Still another subset of holistic health startups are focusing solely on the discovery and booking process. One example is WellSet, a digital marketplace that connects practitioners with clients. Its founders—former architect and yoga instructor Tegan Bukowski, ex-Pinterest partner manager Hanna Madrigan, and former Manduka CEO Sky Meltzer—all came to the business with similar frustrations around finding wellness practitioners. “It’s really hard to know what type of practitioner you need to go to in the first place, and then it’s really hard to find one that you trust that’s in your area and in your price point,” says Bukowski. “Maybe you don’t want to ask your friends for help with your health issues or even tell your family—it can be a sensitive thing.”
The WellSet team compares their service to AirBNB in that users can search for and book with practitioners free of charge, using filters such as discipline (e.g. acupuncturist, massage therapist, yoga instructor), area of expertise (e.g. gut health, skin concerns, stress and anxiety), location, price, and user ratings. About 300 of the initial 1,000 practitioners on the platform have been granted WellSet Select status, which means they underwent an intensive verification process that involved a background check (the same one Uber uses to vet its drivers), certification verification, and references from previous clients. The rest are “semi-curated,” says Bukowski—basically, this means that they need submit an application and provide their credentials when signing up.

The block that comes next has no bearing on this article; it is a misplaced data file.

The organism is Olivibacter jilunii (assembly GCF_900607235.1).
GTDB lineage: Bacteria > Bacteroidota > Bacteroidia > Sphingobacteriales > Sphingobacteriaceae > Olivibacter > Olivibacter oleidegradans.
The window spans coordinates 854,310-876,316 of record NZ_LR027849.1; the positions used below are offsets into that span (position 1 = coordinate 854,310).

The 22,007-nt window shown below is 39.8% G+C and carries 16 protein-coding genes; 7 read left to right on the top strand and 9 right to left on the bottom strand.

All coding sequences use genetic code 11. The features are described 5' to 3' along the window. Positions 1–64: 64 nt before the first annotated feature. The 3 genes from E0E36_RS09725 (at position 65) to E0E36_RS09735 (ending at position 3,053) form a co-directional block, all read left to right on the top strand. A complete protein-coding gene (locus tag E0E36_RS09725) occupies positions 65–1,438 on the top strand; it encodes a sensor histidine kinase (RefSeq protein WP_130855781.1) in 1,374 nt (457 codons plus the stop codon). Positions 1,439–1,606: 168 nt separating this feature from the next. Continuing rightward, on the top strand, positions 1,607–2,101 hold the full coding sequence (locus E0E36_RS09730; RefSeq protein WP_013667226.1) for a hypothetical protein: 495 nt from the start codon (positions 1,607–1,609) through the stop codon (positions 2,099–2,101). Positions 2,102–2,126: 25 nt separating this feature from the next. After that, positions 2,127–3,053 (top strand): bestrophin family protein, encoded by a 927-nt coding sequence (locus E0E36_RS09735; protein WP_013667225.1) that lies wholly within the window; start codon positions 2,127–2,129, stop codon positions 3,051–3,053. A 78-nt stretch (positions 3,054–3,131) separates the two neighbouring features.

Along with this robust search functionality, WellSet users will also be able to browse practitioners via “circles,” or lists of healers curated by brands, influencers, and wellness industry leaders. “Word of mouth is truly everything, and we wanted to take this idea and bring it online,” says Madrigan. WellSet recently debuted in Los Angeles, and the brand has plans to expand nationwide soon with the help of a recent seven-figure fundraising round.
Making alternative practices part of the mainstream
When it beta-launches in January 2020, Wellness Official will provide a similar option for connecting practitioners and clients, but with a few key things that set it apart. “Wellness Official is a platform built by practitioners for practitioners,” says founder Millana Snow, an energy healer and seasoned wellness entrepreneur who counts Roomi Founder Ajay Yadav, Princess Märtha Louise of Norway, and former My Fitness Pal VP Tara-Nicholle Nelson as members of Wellness Official’s advisory board. “We focus on building a community and platform that supports practitioners’ all-around growth, so they can reach and book with customers locally and globally.”